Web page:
Action Alert!

Fathers of the Church

Epistle XLIII: to Theodelinda, Queen of the Lombards

Description

This epistle is from Book IX of the Register of the Epistles of Saint Gregory the Great. Here Gregory thanks Theodelinda for working so hard for peace and asks her to continue to influence her husband in this direction.

Provenance

St. Gregory (b. 540 in Rome) was elected pope at the age of 50, serving from 590 to 604. In 14 years he accomplished much for the Church. England owes her conversion to him. At a period when the invasion of the barbarian Lombards created a new situation in Europe, he played a great part in winning them for Christ. At the same time, he watched equally over the holiness of the clergy and the maintenance of Church discipline, the temporal interests of his people of Rome and the spiritual interests of all Christendom. He removed unworthy priests from office, forbade the taking of money for many services, and emptied the papal treasury to ransom prisoners of the Lombards and to care for persecuted Jews and victims of plague and famine. Gregory also reformed the liturgy, and it still contains several of his most beautiful prayers. The name "Gregorian chant" recalls this great Pope's work in the development of the Church's music. His commentaries on Holy Scripture exercised a considerable influence on Christian thought in the Middle Ages. Following his death in 604, his numerous epistles, including the following letter, were compiled into the Papal Register of Letters.

by Gregory the Great in 590-604 | translated by James Barmby, D.d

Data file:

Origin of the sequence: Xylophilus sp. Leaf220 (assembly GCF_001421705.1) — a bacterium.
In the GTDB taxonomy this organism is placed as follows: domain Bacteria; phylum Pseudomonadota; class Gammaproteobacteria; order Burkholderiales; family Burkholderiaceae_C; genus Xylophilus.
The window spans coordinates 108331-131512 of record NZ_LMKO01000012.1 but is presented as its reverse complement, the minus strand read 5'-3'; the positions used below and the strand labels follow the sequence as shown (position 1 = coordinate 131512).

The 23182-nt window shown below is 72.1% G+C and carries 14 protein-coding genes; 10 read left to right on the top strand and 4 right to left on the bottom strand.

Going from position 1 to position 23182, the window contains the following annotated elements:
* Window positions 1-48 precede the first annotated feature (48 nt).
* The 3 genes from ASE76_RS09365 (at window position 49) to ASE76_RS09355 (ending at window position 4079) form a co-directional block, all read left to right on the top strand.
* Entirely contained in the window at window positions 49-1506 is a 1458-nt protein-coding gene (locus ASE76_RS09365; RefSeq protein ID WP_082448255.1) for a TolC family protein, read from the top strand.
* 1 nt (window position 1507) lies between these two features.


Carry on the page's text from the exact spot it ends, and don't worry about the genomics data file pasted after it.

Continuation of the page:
Gregory to Theodelinda, &c.

How your Excellency has laboured earnestly and kindly, as is your wont, for the conclusion of peace we have learnt from the report of our son, the abbot Probus. Nor indeed was it otherwise to be expected of your Christianity than that you would in all ways skew your assiduity and goodness in the cause of peace. Wherefore we give thanks to Almighty God, who so rules your heart with His loving-kindness that, as He has given you a right faith, so He also grants you to work always what is pleasing in His sight. For you may be assured, most excellent daughter, that for the saving of so much bloodshed on both sides you have acquired no small reward. On this account, returning thanks for your goodwill, we implore the mercy of our God to repay you with good in body and soul here and in the world to come.

Moreover, greeting you with fatherly affection, we exhort you so to deal with your most excellent consort that he may not reject the alliance of the Christian republic. For, as I believe you know yourself, it is in many ways profitable that he should be inclined to betake himself to its friendship. Do you then, after your manner, always strive for what tends to goodwill and conciliation between the parties, and labour wherever an occasion of reaping a reward presents itself, that you may commend your good deeds the more before the eyes of Almighty God.

Taken from "The Early Church Fathers and Other Works" originally published by Wm. B. Eerdmans Pub. Co. in English in Edinburgh, Scotland, beginning in 1867. (LNPF II/XIII, Schaff and Wace). The digital version is by The Electronic Bible Society, P.O. Box 701356, Dallas, TX 75370, 214-407-WORD.